Embarrassed to say that the honest answer is “precious little” By the time I thought to sand the surface with 220 like all the really good and smart paint pros advise, the taping was all done. I was sure that trying to sand it would ruin that top tape line and I would have to re-do the green line and, consequently, the over-the-edge blue. The green line, by itself, is really not that difficult, but the over-the-edge blue was time intensive. Hindsight being 20-20, I should have taped the thin green line and the hub, then sanded the paint area with 220, removed the green tape and re-applied that top 1/8″ green taping, then finished the over the top blue tape, all before I started to paint.

      That would be a better process, and I’m sure that you will be smart enough to do it that way.

  9. Great Job Tom – As usual 1967beetle.com posts a just in time great article. Were just about to perform the same task on our car – was planning on paint but like the powder coat as you say it is much more durable. Thank You for sharing the information.

  10. Fantastic article and comments.
    Now remember to balance each tire and torque correctly when you put on the lug nuts.

    1. Thanks, Mike, I certainly will! When I was in high school I had a ’67 Bug that lost the rear driver’s side wheel while we were traveling at 65 mph on Highway 580 East near Pleasanton. That was one of those experiences that makes you take torquing lug nuts, and removing powder coating from the lug nut seats, very seriously!

      The Big O tire shop in Dublin balanced my other Bug’s tires and they made sure to put the weights on the back side of the wheel, so as not to ugly-up the wheels — very considerate of them.

  11. This is so neat. Eric, if you could go back to one of my first emails to you , this was a question I asked you. I wanted to paint my wheels, but could not figure out “how” to paint the black & white… the right way. Thanks Tom… & 1967beetle.com!

    1. Sam,
      Thanks for reading!

  12. The stripe around the edge of the rim must be a year specific detail. I restored the rims on my ’65 last year and they didn’t have this detail before I started. Because of this I chose to powder coat the entire rim the light color and paint the center. That way any tools used in mounting tires will only be in contact with the powder coat. I wasn’t to worried about the hub cap clips getting scratched and even if they do, there is powder coat under them.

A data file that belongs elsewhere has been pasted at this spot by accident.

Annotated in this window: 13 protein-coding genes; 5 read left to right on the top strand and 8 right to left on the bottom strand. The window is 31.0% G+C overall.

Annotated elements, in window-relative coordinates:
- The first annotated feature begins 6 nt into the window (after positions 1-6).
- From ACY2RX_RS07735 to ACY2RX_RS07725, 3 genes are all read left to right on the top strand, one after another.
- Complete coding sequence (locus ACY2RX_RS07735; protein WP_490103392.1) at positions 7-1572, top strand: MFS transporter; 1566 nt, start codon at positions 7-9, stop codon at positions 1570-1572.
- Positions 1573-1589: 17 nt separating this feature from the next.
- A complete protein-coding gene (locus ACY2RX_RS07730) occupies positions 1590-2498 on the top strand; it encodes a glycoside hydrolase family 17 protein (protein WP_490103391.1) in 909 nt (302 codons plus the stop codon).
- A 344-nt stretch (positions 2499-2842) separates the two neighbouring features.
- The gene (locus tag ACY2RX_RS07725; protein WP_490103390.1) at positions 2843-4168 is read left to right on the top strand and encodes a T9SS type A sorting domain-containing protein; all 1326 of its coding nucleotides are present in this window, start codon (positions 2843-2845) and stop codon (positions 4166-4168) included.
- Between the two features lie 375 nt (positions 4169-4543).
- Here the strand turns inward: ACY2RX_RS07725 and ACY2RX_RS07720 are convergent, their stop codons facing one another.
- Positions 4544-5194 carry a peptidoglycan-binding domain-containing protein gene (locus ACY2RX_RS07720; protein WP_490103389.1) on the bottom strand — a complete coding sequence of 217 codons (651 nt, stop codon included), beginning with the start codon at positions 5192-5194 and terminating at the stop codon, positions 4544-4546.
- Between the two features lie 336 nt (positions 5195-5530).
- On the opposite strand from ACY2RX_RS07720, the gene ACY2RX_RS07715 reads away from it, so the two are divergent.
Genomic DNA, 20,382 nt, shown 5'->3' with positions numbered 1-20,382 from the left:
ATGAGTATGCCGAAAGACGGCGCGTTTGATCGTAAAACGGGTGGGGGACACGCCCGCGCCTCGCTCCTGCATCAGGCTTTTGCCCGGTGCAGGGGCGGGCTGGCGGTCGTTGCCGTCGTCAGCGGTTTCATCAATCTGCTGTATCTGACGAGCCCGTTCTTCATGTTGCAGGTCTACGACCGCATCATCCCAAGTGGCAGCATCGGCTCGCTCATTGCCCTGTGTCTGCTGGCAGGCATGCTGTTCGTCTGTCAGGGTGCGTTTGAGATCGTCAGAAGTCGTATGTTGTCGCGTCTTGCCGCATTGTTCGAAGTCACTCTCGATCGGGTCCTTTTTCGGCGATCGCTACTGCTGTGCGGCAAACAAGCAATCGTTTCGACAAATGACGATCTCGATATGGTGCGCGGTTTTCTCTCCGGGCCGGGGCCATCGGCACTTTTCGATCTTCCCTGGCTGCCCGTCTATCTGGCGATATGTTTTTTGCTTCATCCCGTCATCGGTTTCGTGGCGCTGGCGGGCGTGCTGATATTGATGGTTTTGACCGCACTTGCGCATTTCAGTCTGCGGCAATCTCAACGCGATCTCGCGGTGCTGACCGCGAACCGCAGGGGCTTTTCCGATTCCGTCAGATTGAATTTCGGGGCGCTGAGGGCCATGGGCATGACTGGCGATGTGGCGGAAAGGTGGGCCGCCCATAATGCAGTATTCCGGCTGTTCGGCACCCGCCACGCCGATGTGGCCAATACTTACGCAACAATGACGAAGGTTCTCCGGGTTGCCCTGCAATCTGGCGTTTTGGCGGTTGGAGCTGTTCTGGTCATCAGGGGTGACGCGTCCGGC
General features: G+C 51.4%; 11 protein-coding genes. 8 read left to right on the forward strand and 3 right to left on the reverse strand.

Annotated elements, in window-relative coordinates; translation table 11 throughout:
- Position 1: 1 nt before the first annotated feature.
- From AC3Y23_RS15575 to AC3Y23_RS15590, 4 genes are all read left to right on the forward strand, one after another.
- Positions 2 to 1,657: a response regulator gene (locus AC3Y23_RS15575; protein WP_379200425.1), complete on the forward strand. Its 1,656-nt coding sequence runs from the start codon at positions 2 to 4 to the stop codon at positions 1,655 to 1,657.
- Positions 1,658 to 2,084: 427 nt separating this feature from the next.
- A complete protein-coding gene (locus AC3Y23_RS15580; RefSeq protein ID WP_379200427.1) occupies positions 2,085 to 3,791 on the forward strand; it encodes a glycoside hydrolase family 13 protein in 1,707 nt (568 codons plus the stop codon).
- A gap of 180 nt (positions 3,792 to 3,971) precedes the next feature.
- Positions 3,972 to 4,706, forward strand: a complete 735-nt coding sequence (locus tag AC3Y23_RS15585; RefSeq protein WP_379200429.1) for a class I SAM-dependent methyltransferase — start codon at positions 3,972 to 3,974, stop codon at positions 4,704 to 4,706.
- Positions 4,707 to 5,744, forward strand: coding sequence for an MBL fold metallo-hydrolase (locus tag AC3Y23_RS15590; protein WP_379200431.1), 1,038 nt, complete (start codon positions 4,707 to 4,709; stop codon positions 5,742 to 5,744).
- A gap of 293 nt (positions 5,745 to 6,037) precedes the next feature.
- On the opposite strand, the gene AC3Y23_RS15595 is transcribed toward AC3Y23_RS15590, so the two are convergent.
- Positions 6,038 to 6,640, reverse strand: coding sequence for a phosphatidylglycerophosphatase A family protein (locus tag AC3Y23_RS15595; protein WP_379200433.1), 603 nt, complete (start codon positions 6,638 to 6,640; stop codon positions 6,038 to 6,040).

Nice job on the wheels. I’m sure they will look great in service.

    1. Yes, I believe that’s a ’67 specific thing. Tom might know more.

      1. I purchased my 67 in December 1966 in UK-US Specs, birth month of September 66. It came with black and white rims, no black circle on outer edges. To paint rims with black outer ring in production would have most likely presented a complex situation. J. T. Garwood’s “The Car of the Century” volume 2, considered by many the bible of everything added/subtracted/changed/modified/deleted as well as myriad colors and combinations etc states for the 1967 sedan outer rims are either lotus white L282 or Cumulus white L680 depending on the vehicle color-all Inner rims/hubs are all Gray Black LD43. The exception being Convertibles-rim is all black LD43. Nothing about having the paint as black/white/black. On Samba “Technical” the “Type 1 Color Combinations” mirrors Garwood. In Volkswagen of America “Official Service Manual” 1966-1969 printed for Volkswagen by Bentley in 1972 Chapter 4 Front Axle page 15 shows all white outer rims in two images-the black rubber when viewed carefully can be seen as it disappears from view beneath the rim-same in image on page 43. From Instruction and Maintenance Manual (owner’s manual for 1967) printed in Germany December 1966-page 28 shows three images of white outer rims, no black rings.

Comments are closed.

%d bloggers like this: